All sorts of potential calamities are mentioned here, but conspicuously absent is any mention of an outbreak or pandemic. Is COVID an unforeseen catastrophe beyond the control of either party? That will depend on the interpretation of folks who charge a lot more than $7/mo or $70/year for insights. Several sports lawyers working in and around college athletics tell us that in practice, it’s a more complicated question than what a common-sense reading of that above-referenced passage might imply.
But to be fair to Ohio State and Bowling Green, nobody who creates athletic contracts now was alive the last time a mass outbreak event potentially threatened college football on a large-scale level. Games get canceled or postponed due to crazy weather just about every season. Power failures happen. Shoot, game delay on account of war happened more recently than the last mass outbreak. So we can understand why maybe adding in some hedging verbiage about an economy-stopping severe acute respiratory virus may have slipped their minds.
But what about contracts signed after COVID entered the public consciousness? Are those being updated to account for pandemics?
We haven’t seen every single contract, but based on what we’ve had a chance to see, the answer is clearly, “not as often as they should.”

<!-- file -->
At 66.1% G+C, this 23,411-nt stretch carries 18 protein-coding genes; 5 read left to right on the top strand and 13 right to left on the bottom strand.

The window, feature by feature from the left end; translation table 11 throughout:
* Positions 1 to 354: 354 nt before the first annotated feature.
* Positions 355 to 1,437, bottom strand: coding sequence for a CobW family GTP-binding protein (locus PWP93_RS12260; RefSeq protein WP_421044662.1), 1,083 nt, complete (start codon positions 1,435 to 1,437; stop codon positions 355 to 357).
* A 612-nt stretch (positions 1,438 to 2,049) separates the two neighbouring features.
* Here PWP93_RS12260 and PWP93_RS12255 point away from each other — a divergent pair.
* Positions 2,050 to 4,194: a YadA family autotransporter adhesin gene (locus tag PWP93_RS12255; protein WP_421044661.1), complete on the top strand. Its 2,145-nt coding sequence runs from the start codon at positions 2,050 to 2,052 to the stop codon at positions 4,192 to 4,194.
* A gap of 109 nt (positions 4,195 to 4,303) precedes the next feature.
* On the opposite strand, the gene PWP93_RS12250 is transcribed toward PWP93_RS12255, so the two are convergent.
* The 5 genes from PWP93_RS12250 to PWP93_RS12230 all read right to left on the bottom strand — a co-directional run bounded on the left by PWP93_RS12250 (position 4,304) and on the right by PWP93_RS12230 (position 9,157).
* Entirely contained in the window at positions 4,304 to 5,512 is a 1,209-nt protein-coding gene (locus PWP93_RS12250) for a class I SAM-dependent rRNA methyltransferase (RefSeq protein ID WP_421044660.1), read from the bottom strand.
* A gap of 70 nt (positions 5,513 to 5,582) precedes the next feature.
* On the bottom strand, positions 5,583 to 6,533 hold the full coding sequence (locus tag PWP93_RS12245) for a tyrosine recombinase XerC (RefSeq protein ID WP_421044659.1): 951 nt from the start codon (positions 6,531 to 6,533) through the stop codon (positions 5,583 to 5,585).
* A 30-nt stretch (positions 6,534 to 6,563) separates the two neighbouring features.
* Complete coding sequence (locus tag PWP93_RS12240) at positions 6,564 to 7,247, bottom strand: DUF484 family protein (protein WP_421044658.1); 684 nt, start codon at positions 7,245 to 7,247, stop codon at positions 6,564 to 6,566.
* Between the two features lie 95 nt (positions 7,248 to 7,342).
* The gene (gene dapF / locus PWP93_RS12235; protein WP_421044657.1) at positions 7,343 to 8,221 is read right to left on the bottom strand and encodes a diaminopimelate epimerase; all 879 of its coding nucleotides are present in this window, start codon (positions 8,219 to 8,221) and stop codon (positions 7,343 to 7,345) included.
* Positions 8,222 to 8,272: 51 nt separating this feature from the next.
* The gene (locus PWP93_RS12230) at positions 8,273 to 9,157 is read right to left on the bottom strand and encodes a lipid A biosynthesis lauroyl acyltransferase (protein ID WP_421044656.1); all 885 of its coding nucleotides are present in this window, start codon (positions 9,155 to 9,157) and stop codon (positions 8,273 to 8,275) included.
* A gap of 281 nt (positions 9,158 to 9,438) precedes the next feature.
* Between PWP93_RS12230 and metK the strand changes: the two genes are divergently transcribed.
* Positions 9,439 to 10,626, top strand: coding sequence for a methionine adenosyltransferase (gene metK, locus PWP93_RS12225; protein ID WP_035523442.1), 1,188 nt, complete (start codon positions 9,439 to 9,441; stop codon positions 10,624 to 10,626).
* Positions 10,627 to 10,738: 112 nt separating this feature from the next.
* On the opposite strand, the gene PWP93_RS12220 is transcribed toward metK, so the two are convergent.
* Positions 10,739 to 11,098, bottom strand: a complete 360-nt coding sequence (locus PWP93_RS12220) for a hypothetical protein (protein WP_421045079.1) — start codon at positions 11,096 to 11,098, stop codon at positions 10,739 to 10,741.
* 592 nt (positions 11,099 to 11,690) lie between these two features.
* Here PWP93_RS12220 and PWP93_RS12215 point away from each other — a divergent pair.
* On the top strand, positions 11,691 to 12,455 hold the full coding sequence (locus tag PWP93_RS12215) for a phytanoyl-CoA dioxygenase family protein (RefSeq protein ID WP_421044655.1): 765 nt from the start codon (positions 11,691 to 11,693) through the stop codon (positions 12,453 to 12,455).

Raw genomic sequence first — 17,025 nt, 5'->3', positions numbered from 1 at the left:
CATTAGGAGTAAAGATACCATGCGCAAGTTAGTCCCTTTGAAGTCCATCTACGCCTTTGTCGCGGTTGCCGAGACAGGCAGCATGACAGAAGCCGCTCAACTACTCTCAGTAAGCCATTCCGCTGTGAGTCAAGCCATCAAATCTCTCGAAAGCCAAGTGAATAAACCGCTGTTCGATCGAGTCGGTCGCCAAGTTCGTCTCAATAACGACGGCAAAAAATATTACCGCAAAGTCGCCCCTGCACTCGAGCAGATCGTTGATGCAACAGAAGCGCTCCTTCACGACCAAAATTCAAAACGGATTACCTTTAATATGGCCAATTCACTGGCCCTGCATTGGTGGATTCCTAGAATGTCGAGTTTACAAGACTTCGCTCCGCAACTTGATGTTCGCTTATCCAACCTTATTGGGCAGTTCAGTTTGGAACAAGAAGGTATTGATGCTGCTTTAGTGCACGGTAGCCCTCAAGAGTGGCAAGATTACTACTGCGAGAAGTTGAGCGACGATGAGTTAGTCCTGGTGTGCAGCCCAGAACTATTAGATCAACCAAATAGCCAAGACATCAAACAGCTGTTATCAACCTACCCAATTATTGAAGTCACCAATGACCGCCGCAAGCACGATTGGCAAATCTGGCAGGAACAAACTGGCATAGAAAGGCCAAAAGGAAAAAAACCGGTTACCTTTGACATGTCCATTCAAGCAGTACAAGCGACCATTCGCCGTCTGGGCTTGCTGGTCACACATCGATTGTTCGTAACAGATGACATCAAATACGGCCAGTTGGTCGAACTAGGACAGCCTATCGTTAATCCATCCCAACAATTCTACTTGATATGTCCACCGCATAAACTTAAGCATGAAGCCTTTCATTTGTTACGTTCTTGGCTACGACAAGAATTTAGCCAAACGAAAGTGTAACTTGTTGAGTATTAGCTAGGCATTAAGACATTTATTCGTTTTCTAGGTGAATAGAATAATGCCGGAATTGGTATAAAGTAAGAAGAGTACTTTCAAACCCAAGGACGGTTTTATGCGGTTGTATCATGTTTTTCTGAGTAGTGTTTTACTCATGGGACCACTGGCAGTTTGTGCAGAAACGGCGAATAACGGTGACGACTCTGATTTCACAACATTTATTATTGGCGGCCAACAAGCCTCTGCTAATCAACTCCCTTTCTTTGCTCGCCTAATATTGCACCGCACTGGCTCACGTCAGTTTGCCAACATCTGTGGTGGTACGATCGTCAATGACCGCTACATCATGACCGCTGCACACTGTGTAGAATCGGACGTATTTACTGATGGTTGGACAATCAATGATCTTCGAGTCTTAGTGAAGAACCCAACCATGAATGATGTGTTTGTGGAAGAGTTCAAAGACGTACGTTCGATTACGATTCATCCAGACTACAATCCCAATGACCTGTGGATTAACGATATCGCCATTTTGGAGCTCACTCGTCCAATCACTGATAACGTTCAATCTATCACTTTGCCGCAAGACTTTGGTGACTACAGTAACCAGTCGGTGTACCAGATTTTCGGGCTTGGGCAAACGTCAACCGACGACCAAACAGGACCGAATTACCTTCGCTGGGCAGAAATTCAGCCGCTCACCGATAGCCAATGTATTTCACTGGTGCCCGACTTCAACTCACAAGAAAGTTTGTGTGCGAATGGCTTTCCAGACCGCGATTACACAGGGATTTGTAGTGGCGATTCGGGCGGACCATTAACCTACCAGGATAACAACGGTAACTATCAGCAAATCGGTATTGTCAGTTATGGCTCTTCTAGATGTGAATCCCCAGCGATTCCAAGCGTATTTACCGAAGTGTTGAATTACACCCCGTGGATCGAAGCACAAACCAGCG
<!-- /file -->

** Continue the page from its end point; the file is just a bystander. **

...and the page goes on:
To that point, here’s University of Louisville sports law professor Anita Moorman:
The answer, revealed later in that tweet thread, was three.
Here’s an example of a force majeure clause among recent game contracts we’ve FOIA’d: Utah State’s agreement to play at Mississippi State in 2024. The contract was signed on May 20, the same day the World Health Organization reported the largest single-day spike (at that time) in global COVID cases.
This language seems to cover virtually every single possible reason for canceling a game except for a pandemic!
On the other hand, here’s an example we found of a school explicitly mentioning pandemics —Miami of Ohio’s agreement to play football at Wisconsin in 2025 — which was also agreed to this past May:
What about coaching contracts?
Financial instability (who the hell wants to be stuck paying a buyout, now?) dramatically slowed the coaching carousel in major sports. Out of all the Power Six (the P5 plus the Big East) conferences, only one school, Wake Forest, fired its men’s basketball coach this off-season. It’s unusual for FBS head coaches to leave their jobs during the late spring and summer under normal circumstances, let alone these.
Up until recent times, it’s been rare for universities to include force majeure language in coaching contracts, although it appears that Cal is one of the schools that has done so.